Saudi Arabia Government and Politics
Since Abdulaziz Ibn Saud gathered most of the Arabian Peninsula in 1932, Saudi Arabia has been a monarchy and a unified state monarchy according to AllCityCodes.com. The country’s founder got 45 recognized sons, many of whom have characterized the government. Six of these have succeeded him as king and leader: Saud, Faisal, Khalid, Fahd, Abdullah and Salman. The succession is based neither on formal rules nor an established tradition, and the king in effect appoints himself his crown prince and heir, as well as the government. The king also has the title “protector of the two holy cities,” which refers to Islamtwo holiest cities, Mecca and Medina, located in Saudi Arabia. Also see AbbreviationFinder for abbreviation of SA and its meanings of Saudi Arabia.
Reference: Saudi Arabia Flag Meaning
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Constitution and the judiciary
Saudi Arabia has no ordinary constitution, but in 1992 was given a set of governing principles which, among other things, establish some of the citizens’ duties and rights, and that the kings of the country should be direct descendants of Ibn Saud. The first article proclaims that the country’s constitution is Islam.
The law is thus essentially not codified, and the country should in principle be governed by Islamic law, Sharia. In most cases, the conservative Islamic Hanbali law school is followed. In addition, the king can issue laws in the form of royal decrees, often dealing with matters not covered by Islamic law, such as traffic offenses.
The judiciary is dominated by the conservative religious establishment. The Supreme Judicial Council comprises 11 members and is the supreme court. It oversees the other courts, makes statements in cases submitted by the Minister of Justice and otherwise makes statements on legal issues. Furthermore, there is a court of cassation, headed by the Supreme Court Justice, a number of general (public) courts and special courts, including business law. Several civil laws have been introduced.
Saudi Arabia practices corporal punishment, including whipping, amputation and execution by decapitation.
The king holds legislative, executive and judicial powers. In 1993, the country received a national consultative council (Majlis al-shura), which since 2005 has 150 members. The members are appointed by the king and sit for four years. In 2013, female members were first appointed, and around 20 percent of Council members have since been women. The Council can initiate legislation and oversee government policy.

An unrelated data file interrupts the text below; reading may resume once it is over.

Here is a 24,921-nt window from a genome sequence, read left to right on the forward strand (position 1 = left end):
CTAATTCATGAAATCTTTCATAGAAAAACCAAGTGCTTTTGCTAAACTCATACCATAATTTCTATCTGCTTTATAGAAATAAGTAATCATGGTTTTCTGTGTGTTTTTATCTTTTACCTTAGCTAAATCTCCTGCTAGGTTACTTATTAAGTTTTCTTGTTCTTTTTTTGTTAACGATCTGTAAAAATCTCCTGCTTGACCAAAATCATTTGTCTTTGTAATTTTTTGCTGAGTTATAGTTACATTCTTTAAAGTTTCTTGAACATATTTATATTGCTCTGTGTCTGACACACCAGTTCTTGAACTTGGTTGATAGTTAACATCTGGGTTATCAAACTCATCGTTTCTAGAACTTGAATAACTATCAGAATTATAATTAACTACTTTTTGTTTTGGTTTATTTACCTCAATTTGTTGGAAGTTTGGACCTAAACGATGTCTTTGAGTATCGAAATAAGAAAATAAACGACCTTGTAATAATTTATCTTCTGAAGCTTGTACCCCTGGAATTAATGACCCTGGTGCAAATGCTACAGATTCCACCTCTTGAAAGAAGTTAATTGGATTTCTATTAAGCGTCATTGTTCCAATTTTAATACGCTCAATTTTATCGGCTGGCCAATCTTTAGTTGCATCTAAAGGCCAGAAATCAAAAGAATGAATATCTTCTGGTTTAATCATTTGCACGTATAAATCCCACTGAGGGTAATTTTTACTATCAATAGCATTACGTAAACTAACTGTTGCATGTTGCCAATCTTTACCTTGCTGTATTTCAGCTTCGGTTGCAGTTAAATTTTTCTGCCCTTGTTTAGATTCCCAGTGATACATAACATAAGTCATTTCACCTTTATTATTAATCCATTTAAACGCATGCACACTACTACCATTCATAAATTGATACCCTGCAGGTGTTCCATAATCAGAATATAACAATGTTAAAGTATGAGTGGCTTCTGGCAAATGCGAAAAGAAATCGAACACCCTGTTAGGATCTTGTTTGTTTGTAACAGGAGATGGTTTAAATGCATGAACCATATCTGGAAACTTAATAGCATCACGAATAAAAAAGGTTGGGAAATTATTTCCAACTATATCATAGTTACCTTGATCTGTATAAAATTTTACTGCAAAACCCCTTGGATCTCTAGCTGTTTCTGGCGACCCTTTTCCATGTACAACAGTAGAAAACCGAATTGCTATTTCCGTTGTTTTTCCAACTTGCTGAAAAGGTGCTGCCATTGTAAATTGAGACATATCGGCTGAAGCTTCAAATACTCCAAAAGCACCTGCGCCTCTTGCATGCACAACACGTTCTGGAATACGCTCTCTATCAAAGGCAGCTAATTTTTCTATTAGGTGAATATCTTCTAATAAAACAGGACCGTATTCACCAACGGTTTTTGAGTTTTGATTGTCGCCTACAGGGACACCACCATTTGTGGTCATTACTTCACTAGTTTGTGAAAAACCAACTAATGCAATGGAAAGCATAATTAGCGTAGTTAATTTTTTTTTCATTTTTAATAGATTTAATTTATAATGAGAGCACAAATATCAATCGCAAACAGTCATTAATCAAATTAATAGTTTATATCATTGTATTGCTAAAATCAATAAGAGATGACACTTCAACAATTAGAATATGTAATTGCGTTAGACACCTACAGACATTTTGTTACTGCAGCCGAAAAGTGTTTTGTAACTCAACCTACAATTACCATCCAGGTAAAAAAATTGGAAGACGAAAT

Saudi Arabia is divided into 13 administrative regions, which are again divided into districts. Governors, most often members of the royal family, are appointed from a central position. In 2005, for the first time elections for about half of municipal councils were held. In 2015, women had the right to vote in elections for the first time. Political parties are not allowed and the elected municipal councils have little influence.
Institutional organization and internal politics
Saudi Arabia is a strongly authoritarian monarchy based on a strict application of the Koran, on the Basic Law of 1992 and on an interpretation of the traditionalist Islamic religion (Wahhabi of Hanbalite school) transposed into the public life of citizens: conditions that guaranteed the monarchy absolute powers. The country has been ruled since 1932 by the al-Saud family, founding family of the so-called modern Saudi state. Salman bin Abdul Aziz al-Saud is the ruler, who ascended the throne of the country in January 2015 following the death of his brother Abdullah.
In the Saudi political system, the intertwining of politics and religion is inseparable and refers to the dictates of Wahhabism. Although state powers are concentrated in the hands of the royal family, the monarchy would not be able to exercise firm control over the administration without the support of the ulama, the religious elite entrusted with the interpretation of sacred texts and exercising their own influence on many aspects of public life.
The judicial system is entrusted to men of the clergy who have studied Sharia law at one of the country’s royal Islamic universities. In 2007, a reform in the administration of justice was introduced which provides for the establishment of two specialized courts, competent in commercial and labor law, and a Supreme Court of Appeal. In the kingdom, which houses the two sacred cities of Islam, Mecca and Medina, the Muslim religion regulates all aspects of public and private life and is officially professed by the entire population. The law, on the other hand, obliges citizens to practice the Muslim religion and denies freedom of worship.
Most Saudis are Sunni, while 10-15% are Shia. The Saudi Shiites reside in the eastern provinces of the kingdom and, strongly described by the central government, they continue to remain on the margins of society, public administration, politics. In addition to the Shiite community, religious freedom is not tolerated against Sufi, Jewish and Christian minorities.
As for political rights, the law prohibits the establishment of parties, as well as any other form of dissent, demonstration, political and trade union associations, but admits the existence of some consultation tools. The Majlis al-Shura, the Advisory Council established in 1993, is made up of 150 members – including businessmen and representatives of the tribes -, assists the king, has very limited powers, and plays a mostly ceremonial role.
In 2006 the late King Abdullah established the Council of Fidelity, composed of the senior princes, with the aim of reducing conflicts within the royal house of al-Saud and establishing clear mechanisms of monarchical succession, in order to avoid possible friction., if not fractures, within the complex Saudi machine of succession to the throne.